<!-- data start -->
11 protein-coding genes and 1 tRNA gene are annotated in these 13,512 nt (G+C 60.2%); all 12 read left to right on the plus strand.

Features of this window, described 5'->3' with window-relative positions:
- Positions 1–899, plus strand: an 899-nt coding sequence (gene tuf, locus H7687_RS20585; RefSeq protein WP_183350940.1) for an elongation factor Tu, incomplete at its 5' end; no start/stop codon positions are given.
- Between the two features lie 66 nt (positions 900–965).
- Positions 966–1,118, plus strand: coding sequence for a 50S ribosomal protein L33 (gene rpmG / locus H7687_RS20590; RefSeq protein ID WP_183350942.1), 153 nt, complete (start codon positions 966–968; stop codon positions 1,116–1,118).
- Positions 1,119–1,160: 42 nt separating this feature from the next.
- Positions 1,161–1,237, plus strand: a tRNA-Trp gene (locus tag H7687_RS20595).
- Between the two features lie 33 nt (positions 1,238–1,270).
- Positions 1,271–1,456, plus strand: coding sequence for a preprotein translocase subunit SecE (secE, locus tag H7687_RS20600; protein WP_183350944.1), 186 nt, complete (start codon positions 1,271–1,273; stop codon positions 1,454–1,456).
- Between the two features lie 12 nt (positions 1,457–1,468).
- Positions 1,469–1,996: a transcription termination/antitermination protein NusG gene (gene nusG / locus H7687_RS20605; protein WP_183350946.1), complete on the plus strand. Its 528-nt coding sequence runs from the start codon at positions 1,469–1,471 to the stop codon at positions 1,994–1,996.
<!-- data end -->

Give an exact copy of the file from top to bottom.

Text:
11 protein-coding genes and 1 tRNA gene are annotated in these 13,512 nt (G+C 60.2%); all 12 read left to right on the plus strand.

Features of this window, described 5'->3' with window-relative positions:
- Positions 1–899, plus strand: an 899-nt coding sequence (gene tuf, locus H7687_RS20585; RefSeq protein WP_183350940.1) for an elongation factor Tu, incomplete at its 5' end; no start/stop codon positions are given.
- Between the two features lie 66 nt (positions 900–965).
- Positions 966–1,118, plus strand: coding sequence for a 50S ribosomal protein L33 (gene rpmG / locus H7687_RS20590; RefSeq protein ID WP_183350942.1), 153 nt, complete (start codon positions 966–968; stop codon positions 1,116–1,118).
- Positions 1,119–1,160: 42 nt separating this feature from the next.
- Positions 1,161–1,237, plus strand: a tRNA-Trp gene (locus tag H7687_RS20595).
- Between the two features lie 33 nt (positions 1,238–1,270).
- Positions 1,271–1,456, plus strand: coding sequence for a preprotein translocase subunit SecE (secE, locus tag H7687_RS20600; protein WP_183350944.1), 186 nt, complete (start codon positions 1,271–1,273; stop codon positions 1,454–1,456).
- Between the two features lie 12 nt (positions 1,457–1,468).
- Positions 1,469–1,996: a transcription termination/antitermination protein NusG gene (gene nusG / locus H7687_RS20605; protein WP_183350946.1), complete on the plus strand. Its 528-nt coding sequence runs from the start codon at positions 1,469–1,471 to the stop codon at positions 1,994–1,996.